Saturday, March 25, 2017
Revisiting Colson Whitehead's Zone One
It was a risky, difficult book to assign to first-year college students because if it turned out they disliked it as much as I did the first couple of times I tried to read it, I thought I might have a hard time getting them to connect to the text and successfully complete the course. I've had my students tackle Dune before and Oryx and Crake and a number of other dense texts, so I thought it might work, but I knew going in it was going to be tricky. Like Oryx and Crake it's the sort of novel that really comes alive in audiobook format, and so when I assigned it, I all but insisted my students read it along with the audio version, which they were hesitant about at first but soon agreed was definitely the better way to experience it. This last time through, I found I could finally piece together the timeline (which I made an entire lecture/lesson of in class) and once I had that part, the story seemed quite a bit more cogent and entertaining. I taught it alongside Danny Boyle's terrific zombie film 28 Weeks Later, a rare sequel that improves on its original source material, and in my opinion second only to Dawn of the Dead (if even second to that one) as the best-ever zombie film. It had the added advantage in this case of being a film set in a major city in the aftermath of a zombie outbreak, and while the thematics are obviously different it had enough in common with Zone One's plot that it gave my students a similar aesthetic vision to chew on. The ending of Zone One is ambiguous, in a way not unlike I Am Legend, and my students seemed to appreciate that, and they made much of what it meant. Ultimately I think I'm happy I chose Zone One instead of World War Z because, even though Max Brooks' novel is quite a bit easier to read, it's heavy on form and concept and lighter on atmosphere and pathos, whereas I tend to prioritize the opposite in a novel meant to be an entry point to zombie discourse for a first-year college research writing class.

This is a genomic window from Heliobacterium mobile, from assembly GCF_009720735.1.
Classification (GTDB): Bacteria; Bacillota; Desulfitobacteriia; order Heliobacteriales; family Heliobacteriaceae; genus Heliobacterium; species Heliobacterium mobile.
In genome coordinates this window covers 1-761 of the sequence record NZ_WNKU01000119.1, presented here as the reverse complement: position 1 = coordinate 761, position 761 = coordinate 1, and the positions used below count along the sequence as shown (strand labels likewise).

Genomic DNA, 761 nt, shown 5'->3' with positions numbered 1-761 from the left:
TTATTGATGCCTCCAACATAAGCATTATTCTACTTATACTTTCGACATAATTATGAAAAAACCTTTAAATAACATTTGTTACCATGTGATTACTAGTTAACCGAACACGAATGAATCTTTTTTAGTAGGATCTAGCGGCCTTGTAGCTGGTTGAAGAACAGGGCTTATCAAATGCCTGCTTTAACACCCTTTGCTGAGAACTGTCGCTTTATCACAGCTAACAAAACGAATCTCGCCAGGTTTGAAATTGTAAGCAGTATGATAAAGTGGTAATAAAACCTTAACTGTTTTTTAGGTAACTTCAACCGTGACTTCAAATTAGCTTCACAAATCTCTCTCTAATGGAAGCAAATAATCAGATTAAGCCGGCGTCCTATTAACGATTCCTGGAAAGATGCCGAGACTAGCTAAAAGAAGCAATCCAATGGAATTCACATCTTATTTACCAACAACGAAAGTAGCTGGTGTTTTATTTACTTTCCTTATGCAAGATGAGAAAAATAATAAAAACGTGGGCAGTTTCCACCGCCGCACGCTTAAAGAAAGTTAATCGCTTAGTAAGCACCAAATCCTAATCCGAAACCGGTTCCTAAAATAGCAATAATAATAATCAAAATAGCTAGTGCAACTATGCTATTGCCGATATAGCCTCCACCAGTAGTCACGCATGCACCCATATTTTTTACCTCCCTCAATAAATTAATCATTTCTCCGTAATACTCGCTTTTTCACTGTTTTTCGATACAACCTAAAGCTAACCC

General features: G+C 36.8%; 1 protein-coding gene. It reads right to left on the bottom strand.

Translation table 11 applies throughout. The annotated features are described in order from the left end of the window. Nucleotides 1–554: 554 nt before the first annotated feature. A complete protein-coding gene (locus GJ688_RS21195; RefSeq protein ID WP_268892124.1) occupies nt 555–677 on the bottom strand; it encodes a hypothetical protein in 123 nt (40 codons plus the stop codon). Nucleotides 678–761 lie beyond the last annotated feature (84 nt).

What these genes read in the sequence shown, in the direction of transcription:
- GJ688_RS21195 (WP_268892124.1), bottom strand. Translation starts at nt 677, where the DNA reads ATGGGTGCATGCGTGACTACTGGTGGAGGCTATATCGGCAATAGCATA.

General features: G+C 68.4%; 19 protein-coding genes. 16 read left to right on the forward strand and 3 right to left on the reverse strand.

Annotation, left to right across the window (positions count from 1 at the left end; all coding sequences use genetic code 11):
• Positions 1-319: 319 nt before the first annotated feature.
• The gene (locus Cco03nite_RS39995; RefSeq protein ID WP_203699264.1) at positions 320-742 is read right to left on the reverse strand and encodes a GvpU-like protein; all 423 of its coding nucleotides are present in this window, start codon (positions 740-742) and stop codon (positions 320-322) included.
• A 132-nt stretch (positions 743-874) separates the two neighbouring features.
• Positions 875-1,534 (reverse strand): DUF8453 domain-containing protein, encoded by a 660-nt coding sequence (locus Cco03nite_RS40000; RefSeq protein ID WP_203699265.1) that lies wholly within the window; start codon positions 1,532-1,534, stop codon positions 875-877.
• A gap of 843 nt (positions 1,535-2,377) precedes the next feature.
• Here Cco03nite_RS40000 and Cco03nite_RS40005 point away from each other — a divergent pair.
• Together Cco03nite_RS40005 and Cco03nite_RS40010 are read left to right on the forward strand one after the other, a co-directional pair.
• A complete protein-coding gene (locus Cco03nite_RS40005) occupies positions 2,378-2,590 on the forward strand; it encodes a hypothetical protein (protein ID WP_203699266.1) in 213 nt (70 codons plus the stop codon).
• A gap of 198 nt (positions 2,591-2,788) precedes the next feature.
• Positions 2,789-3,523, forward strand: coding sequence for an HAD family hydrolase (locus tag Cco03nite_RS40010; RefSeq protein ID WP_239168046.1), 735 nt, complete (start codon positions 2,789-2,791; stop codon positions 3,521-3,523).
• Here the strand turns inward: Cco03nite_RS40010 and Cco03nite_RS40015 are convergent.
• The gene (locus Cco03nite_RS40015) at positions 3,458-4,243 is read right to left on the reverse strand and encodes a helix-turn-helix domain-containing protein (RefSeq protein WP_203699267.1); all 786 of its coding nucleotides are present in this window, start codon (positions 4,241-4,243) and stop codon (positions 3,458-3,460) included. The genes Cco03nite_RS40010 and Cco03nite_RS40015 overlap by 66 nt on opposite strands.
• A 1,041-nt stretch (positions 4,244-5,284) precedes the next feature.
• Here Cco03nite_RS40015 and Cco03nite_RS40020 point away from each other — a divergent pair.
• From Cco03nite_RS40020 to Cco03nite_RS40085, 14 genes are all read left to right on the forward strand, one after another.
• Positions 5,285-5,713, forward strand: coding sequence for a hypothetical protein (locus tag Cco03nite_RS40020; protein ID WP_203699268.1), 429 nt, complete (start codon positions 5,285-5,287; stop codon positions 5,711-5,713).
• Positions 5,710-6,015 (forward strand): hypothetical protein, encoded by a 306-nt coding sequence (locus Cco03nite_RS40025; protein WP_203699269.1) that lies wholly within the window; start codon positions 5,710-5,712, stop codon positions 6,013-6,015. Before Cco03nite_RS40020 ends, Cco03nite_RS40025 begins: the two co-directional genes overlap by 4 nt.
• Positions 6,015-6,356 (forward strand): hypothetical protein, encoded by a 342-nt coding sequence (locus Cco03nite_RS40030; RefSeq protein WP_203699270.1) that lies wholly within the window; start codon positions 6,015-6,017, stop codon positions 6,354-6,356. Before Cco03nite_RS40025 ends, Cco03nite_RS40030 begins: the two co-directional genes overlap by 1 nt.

So with that, I'd revise my earlier opinion and say Zone One is worth your time, but be prepared for it to feel unlike a floor-model zombie narrative, and be ready to wade through a denser-than-usual linguistic exercise to get to both the plot and the zombie-slaying heart of the novel. It pays off, but you'll need to meet it halfway.
Posted by Mark R. Brand at 4:15 PM